At first, Macbeth is too ‘full of the milk of human kindness’ to contemplate murdering the king. But she browbeats, mocks, humiliates and manipulates him till he agrees to the murder. They, just as did Adam and Eve, both have now ‘fallen’ into the duality of good-and-evil.
Duncan, on the other hand, is described as no ordinary king, but a deity. He represents the very soul of man, the breath of God, the source of life that feeds the soul of all mankind. When Macduff discovers the murder, whose loss could possibly evoke such an inconsolable wailing? A mere mortal king? No chance. The loss of the life within the Lord’s anointed Temple (the soul)? Absolutely.
tongue nor heart cannot conceive or name thee…
…Confusion now hath made his masterpiece:
most sacrilegious murther
hath broke ope
The Lord’s anointed Temple
and stole thence
The life of the building.
Macbeth, Act II Scene III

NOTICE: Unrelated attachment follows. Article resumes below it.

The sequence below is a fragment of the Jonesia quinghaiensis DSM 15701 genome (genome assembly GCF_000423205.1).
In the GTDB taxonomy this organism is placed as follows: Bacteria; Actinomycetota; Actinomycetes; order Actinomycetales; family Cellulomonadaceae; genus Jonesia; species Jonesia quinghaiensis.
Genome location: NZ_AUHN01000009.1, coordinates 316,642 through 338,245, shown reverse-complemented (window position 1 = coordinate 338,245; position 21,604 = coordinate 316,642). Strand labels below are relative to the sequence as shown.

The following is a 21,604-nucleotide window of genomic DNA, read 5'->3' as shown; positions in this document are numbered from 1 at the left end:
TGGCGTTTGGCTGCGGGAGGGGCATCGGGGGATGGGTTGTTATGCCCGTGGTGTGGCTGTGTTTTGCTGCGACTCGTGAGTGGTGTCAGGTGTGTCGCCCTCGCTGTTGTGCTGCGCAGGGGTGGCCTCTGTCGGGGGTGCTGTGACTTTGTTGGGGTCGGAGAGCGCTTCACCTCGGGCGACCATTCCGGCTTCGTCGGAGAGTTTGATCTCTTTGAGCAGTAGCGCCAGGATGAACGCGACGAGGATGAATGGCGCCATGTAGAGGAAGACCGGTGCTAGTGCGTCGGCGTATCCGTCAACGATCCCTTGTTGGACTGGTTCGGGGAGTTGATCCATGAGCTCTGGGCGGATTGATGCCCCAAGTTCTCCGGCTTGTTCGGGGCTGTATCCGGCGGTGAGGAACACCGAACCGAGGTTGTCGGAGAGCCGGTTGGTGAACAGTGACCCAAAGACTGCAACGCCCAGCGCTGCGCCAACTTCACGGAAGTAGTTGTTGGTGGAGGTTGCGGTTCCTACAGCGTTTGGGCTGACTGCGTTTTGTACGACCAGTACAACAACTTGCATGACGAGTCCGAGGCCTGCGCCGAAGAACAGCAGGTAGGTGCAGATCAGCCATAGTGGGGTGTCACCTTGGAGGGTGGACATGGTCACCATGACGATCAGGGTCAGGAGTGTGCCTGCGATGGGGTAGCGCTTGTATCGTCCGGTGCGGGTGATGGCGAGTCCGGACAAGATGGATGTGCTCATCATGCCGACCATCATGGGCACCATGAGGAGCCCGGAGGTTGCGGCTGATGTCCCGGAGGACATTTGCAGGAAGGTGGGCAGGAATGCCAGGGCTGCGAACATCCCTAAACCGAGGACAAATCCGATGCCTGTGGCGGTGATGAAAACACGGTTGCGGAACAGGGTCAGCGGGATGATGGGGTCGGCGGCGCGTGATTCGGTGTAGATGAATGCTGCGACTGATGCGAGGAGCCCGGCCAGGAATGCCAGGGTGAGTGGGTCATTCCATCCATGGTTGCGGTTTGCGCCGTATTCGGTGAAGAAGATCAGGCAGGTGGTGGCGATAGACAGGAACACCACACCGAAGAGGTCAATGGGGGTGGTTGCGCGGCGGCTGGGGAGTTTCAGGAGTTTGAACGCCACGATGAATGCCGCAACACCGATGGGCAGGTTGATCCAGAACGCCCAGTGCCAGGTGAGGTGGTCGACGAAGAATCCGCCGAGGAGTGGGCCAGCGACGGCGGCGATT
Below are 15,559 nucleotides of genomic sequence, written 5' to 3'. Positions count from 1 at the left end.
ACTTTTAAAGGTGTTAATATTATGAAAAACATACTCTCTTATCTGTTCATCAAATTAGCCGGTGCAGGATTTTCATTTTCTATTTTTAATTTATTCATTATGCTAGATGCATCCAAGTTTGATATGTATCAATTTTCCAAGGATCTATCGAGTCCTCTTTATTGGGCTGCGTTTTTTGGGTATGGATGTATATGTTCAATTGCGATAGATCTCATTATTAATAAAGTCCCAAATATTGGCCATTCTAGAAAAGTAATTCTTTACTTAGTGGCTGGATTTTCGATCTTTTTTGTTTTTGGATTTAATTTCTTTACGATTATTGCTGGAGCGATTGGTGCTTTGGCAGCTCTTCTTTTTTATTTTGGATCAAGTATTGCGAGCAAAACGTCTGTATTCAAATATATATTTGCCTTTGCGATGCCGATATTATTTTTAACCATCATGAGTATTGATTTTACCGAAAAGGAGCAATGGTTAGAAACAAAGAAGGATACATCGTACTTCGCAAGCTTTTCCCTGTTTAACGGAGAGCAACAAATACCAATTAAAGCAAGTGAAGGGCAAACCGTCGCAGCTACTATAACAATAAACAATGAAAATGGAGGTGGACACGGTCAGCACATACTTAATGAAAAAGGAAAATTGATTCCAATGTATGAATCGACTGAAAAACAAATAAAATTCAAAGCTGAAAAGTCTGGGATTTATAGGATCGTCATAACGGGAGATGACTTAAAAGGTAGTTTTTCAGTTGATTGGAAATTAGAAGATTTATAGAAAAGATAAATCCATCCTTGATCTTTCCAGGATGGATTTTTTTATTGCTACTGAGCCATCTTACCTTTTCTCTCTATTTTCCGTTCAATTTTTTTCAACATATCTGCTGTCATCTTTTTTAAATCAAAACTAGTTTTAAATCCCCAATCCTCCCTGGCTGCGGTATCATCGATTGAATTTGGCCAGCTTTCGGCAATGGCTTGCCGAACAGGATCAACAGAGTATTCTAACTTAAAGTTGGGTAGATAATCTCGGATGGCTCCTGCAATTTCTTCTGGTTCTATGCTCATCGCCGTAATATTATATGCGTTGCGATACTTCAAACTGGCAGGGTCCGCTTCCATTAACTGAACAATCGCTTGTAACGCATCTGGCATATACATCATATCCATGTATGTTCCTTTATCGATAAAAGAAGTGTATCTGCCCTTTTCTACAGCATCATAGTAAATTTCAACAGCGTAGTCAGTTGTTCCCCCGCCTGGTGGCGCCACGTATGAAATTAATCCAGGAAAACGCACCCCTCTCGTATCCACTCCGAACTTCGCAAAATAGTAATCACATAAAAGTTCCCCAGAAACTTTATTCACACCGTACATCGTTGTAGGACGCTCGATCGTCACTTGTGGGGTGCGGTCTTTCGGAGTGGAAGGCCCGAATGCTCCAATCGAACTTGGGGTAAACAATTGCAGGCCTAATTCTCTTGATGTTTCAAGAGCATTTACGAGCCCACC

It is indeed a dangerous, daring slice of heresy to suggest the body (not the church building) is the anointed temple of the Christ — even today.
When he kills Duncan, Macbeth finds he has banished his very soul, bringing darkness and despair to the whole of Scotland. Scotland here represents the consciousness of mankind, just as in Hamlet it is Denmark and in King Lear it is ancient Britain. Order is lost; something is rotten.
Here Macbeth has become as Cain, the son of Perdition. Scotland, the whole world of our consciousness, is now shrouded in darkness and stained with Macbeth’s shame. Macbeth has given ‘the eternal jewel to the common enemy of man’. The crown he stole has become hollow, fruitless and worthless. But having lost his soul, like Cain, he cannot stop himself from compulsively murdering anyone who might threaten his empty throne. Even his almost-brother Banquo.
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